For concerned reactive dogs, sniffing can help make them feel safer – as they have spent time figuring out what is out there and whether they need to worry or whether it is far more likely to be safe.

Perhaps more importantly, the ability for all dogs to sniff fulfills a large part of their sensory needs – just like physical and mental movement and as much as playing. Sniffing makes them happy and gives them an exit for their hard-wired natural behavior. So often we ignore this important part of our dogs’ needs because we just don’t understand it.

How to become “nose-conscious” on your walks:

  1. Use a long training leash and harness when you take your dog out and let them spend the first full 5 minutes (at least!) Of their sniffing. Don’t consider this a waste of time – it’s just the opposite … this is your way and you meet your needs. This 5-minute sniffing party can be as stimulating and enriching for your dog as the rest of the walk.
  2. Let your dog spend some time sniffing every time you visit a new place. You will learn more about the area than you will ever hope to know.
All About Your Dog Sense of Smell

3. Even if you take the same regular walk, the scents are always interesting for your dog, no matter how many times he has been there – because the information is constantly changing and the opportunity to sniff is as important as the 100th Time when it was the first! The weather changes the smells, making them either easier or harder to recognize and process, as well as things like freshly cut grass (if you can smell it, imagine how overwhelming it is for your dog!). For your dog’s nose, every day brings a new sniffing challenge, even on the most famous walks.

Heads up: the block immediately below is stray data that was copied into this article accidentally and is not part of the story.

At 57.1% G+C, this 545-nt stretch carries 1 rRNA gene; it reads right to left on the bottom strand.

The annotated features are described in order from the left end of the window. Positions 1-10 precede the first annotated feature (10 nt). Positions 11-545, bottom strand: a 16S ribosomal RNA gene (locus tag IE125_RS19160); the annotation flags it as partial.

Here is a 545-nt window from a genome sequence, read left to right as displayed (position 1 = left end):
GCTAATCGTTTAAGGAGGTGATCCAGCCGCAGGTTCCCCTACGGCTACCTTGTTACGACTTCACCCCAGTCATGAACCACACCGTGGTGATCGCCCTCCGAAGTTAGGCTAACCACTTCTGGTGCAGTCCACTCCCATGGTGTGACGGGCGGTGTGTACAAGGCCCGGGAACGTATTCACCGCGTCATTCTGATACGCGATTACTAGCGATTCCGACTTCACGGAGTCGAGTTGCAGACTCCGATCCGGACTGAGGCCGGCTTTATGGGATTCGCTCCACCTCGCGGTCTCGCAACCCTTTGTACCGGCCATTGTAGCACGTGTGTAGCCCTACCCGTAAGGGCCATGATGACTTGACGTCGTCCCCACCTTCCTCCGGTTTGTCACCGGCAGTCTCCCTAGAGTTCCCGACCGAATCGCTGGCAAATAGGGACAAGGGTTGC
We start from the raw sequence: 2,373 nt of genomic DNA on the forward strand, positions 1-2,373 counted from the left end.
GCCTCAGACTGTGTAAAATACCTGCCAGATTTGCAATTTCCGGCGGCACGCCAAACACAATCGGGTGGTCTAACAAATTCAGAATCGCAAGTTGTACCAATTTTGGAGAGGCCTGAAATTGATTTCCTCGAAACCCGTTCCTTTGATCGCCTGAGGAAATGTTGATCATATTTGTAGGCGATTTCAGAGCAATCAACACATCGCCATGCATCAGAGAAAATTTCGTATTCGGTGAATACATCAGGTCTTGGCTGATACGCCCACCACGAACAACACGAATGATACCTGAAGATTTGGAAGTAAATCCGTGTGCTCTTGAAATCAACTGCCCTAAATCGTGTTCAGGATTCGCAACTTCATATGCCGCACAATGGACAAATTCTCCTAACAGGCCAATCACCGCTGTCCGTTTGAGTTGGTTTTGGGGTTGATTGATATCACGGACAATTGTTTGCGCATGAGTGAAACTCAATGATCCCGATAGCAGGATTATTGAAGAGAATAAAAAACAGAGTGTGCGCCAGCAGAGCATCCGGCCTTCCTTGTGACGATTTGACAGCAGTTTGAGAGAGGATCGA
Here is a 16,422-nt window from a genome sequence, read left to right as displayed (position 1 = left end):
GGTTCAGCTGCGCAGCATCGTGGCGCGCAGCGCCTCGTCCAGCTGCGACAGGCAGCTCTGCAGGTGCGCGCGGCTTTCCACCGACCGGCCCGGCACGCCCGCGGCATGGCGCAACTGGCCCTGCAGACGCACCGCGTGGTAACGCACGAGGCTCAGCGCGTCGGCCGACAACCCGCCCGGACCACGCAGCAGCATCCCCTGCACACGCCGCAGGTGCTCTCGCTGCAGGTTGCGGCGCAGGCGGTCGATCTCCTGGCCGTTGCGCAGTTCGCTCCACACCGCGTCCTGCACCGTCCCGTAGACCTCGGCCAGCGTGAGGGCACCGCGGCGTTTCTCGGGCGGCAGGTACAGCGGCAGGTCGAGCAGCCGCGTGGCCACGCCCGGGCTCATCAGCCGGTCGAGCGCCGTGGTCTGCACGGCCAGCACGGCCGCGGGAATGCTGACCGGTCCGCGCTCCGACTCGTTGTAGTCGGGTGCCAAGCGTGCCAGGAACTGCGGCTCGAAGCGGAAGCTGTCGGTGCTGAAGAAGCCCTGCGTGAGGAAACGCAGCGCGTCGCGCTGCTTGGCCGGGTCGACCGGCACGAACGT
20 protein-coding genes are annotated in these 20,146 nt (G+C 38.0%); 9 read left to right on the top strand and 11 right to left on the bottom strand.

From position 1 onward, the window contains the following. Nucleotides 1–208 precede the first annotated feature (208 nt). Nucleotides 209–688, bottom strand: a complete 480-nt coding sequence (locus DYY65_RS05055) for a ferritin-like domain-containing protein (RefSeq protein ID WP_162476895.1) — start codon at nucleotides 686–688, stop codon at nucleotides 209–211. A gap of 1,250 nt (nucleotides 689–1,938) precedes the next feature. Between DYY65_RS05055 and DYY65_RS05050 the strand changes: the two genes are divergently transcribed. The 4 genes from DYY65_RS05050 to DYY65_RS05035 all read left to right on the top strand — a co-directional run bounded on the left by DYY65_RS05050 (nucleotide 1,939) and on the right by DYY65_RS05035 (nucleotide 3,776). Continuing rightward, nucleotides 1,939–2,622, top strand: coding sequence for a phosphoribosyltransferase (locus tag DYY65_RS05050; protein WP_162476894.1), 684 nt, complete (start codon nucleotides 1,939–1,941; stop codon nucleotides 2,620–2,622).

4. On your regular walks you will get to know the best sniffing spots. They are most likely where other dogs regularly leave urine stains, and you should let your dog spend time sniffing them. You may think it’s a bit disgusting, but if you check the little mails, your dog will find out which dogs are in the area, whether they know them, when they went by, how old they are, gender, size, health, stress levels and most likely your mood. All of this is important information – and in fact … can you imagine how useful it would be if we could do that ?!

5. If your dog stops sniffing, don’t pull him away. This is as annoying as someone pulling you away when you try to look at something interesting or important. Give them time to sniff before encouraging them to continue.

6. Take time every week to go on a scented walk only. Go to a new park or outside area and let your dog sniff the whole walk with a harness and a leash. Follow them where the scent goes. Watch your dog (don’t just stare at your phone!) And try to understand how important the scent is to him and what he may discover about the world.

7. If you have a very odor-conscious dog (certain breeds and types such as Scented dogs Prioritize fragrances and have better olfactory abilities. You can hide your favorite toy or treat while you’re on the go so they can sniff out. It is helpful if you have someone who can hold your dog while hiding the toy (so that it cannot see where you put it and so that you can leave a clear scent trail for it).

8. Let your dog’s nose surprise you. It is really very special.